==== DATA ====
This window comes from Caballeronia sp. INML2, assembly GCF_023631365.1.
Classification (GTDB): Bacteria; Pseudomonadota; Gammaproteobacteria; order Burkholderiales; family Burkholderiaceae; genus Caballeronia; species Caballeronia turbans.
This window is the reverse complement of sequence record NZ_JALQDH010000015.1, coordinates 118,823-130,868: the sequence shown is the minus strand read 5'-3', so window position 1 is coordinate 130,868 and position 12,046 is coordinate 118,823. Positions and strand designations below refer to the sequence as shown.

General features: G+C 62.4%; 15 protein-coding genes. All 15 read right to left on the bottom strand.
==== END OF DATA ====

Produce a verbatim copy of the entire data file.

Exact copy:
This window comes from Caballeronia sp. INML2, assembly GCF_023631365.1.
Classification (GTDB): Bacteria; Pseudomonadota; Gammaproteobacteria; order Burkholderiales; family Burkholderiaceae; genus Caballeronia; species Caballeronia turbans.
This window is the reverse complement of sequence record NZ_JALQDH010000015.1, coordinates 118,823-130,868: the sequence shown is the minus strand read 5'-3', so window position 1 is coordinate 130,868 and position 12,046 is coordinate 118,823. Positions and strand designations below refer to the sequence as shown.

General features: G+C 62.4%; 15 protein-coding genes. All 15 read right to left on the bottom strand.